I spent last weekend in Paris. Would you ever believe an old country boy like myself would ever venture that far from home? I had a wonderful time. The food was great, the people were even greater, and yes, I did see the Eiffel tower, since you asked. I really enjoyed my visit, but it sure was a long drive to get there!
Paris...Texas. Rest assured this old goat will never see the Eiffel tower in Paris, France. No need to now, I've seen it in Texas. I also was wowed at the sight of the Campbell's soup factory, but time constraints prevented me from actually taking the tour. I don't know if they offer tours, anyway. But I must tell you, the most impressive sight of my entire visit was the Red River Valley Veteran's Memorial, which sat next to the Eiffel tower. When my daughter and I left our motel that Sunday morning, which happened to be Veteran's Day, we were on one sole mission, to see Paris, Texas' very own Eiffel tower, adorned by what may be the world's biggest cowboy hat perched atop it. We were caught completely off guard to discover the most inspiring veteran's memorial that either of us has ever seen. The community of Paris has honored each and every one of its veterans from every war since the Texas Revolution. What are the odds, I asked myself, that we would stumble on such a touching tribute to America's veterans on, and I checked the time imprinted on the photos, precisely 11:00 on November 11. As I wandered through the massive display, I fought back tears as a lump formed in my throat. From this Veteran's Day forward, I will always remember this place on every Veteran's Day to come.
We didn't pick Paris, Texas out of a hat on some spontaneous urge to take a road trip. My daughter, a young college student with no fear and a quest for adventure, had received a wedding invitation from some acquaintance who had briefly passed through her life at some point or another. Well sure, she announced at the supper table one evening, she would just set out on a seven-hour drive across Texas to attend this thirty-minute affair. I rolled my eyes and uttered a deep sigh. Here we sat, at the western edge of west Texas, a mere thirty-minute drive from New Mexico, and Paris Texas according to Siri, was located just shy of the Arkansas border and within spitting distance of Oklahoma. No, I protested, that was simply too far for a young woman to drive alone. And that's how I ended up on this adventure.
Those of you familiar with Texas understand it's vastness. For those who don't, allow me to give you some examples. The ski slopes of Colorado are closer to my house than Paris, Texas. I could probably fly to Paris, France in less time that it takes to drive to Paris, Texas. So, you get the picture. I must confess, as an individual who balks at the thought of a twenty-minute drive to the nearest Walmart, the notion of such a trip across the entire state of Texas was daunting. But it had been quite a while since I had ventured any further from home than Walmart, so I reluctantly forced myself to pack for a whirlwind adventure.
Paris, Texas is located in regular Texas which is comprised of cities such as Dallas-Fort Worth, Austin, San Antonio, and Houston. We live in west Texas, made up of bustling cities like Amarillo, Lubbock, Midland-Odessa, and San Angelo. Between west Texas and regular Texas lays...nothing. A no man's land separates the two and anyone who dares venture into this vast void is taking their lives into their own hands. When I asked Siri to plot a course from here to Paris, she hesitated and then replied, "Are you sure you want to chance that?"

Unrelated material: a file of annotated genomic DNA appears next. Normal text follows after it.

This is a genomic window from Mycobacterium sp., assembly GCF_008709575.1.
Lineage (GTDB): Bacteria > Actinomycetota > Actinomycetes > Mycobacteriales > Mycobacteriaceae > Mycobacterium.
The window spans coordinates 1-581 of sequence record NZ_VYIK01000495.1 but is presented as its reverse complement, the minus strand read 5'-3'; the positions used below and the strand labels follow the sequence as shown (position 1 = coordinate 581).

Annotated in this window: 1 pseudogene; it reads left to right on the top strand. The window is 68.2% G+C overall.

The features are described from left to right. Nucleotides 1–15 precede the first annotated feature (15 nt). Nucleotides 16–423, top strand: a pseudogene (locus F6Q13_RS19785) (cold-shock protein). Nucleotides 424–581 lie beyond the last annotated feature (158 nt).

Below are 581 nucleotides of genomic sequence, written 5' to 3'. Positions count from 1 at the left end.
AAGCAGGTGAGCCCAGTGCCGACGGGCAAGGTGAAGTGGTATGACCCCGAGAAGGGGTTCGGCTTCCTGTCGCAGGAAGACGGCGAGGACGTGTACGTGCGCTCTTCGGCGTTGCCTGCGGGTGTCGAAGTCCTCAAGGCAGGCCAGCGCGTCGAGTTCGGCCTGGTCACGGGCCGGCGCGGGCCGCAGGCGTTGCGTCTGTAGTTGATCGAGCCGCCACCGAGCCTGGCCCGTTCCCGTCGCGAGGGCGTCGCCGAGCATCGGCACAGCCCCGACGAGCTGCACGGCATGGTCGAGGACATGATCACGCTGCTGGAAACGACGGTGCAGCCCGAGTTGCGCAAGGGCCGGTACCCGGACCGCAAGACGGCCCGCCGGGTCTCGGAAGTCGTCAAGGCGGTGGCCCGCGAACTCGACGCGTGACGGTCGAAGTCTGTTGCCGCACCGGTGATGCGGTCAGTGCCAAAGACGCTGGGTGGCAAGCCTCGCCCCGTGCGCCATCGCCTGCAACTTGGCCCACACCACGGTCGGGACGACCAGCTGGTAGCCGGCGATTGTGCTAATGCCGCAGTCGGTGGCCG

According to Siri, the fastest way to regular Texas was by route of a trail used by the wagon trains of the old west. Little had been done to improve the roads since those days. Between here and regular Texas, many dangers were lurking behind the millions of mesquite trees. Coyotes and wild hogs blocked the primitive roadways while buzzards hovered overhead. If God forbid, your vehicle broke down on this foreboding trail, you were nothing more than buzzard meat, for no sane man would travel this path. You'd never be discovered, your bones glistening in the sun as a warning to future foolish travelers.
I questioned Siri about a route via Interstate-20 which lay two hours to the south of us. No, she told me, we were heading north. The old west trail was our only way. So, early Saturday morning, I took the reins of my daughter's Ford Focus and we headed into the wilderness. Gripping the steering wheel with white knuckles, I dodged tumbleweeds the size of John Deere tractors and road kill that would fill a man's freezer. I held my breath and prayed constantly for three hours, seeing not another living soul along the way. Finally, we arrived in Wichita Falls an hour behind schedule. I relinquished the wheel to my daughter and took my place in the passenger seat, assuming the fetal position, whimpering and fighting to regain my sanity.
Well, I'm home now and all that is just a foggy, surreal memory. I had a blast and now ponder the idea of perhaps another road trip in the nearby future. Maybe I should go west to the mountains of Ruidoso, New Mexico. Wait a minute...that hundred and fifty miles of desert between here and Ruidoso makes the road to regular Texas look like an interstate. Obviously, I need to work on my courage. After all, I yearn to become a man of adventure! Perhaps I shall fly to the moon, which is probably closer than Paris, Texas. To infinity and beyond! Siri says she doesn't know where Infinity, Texas is...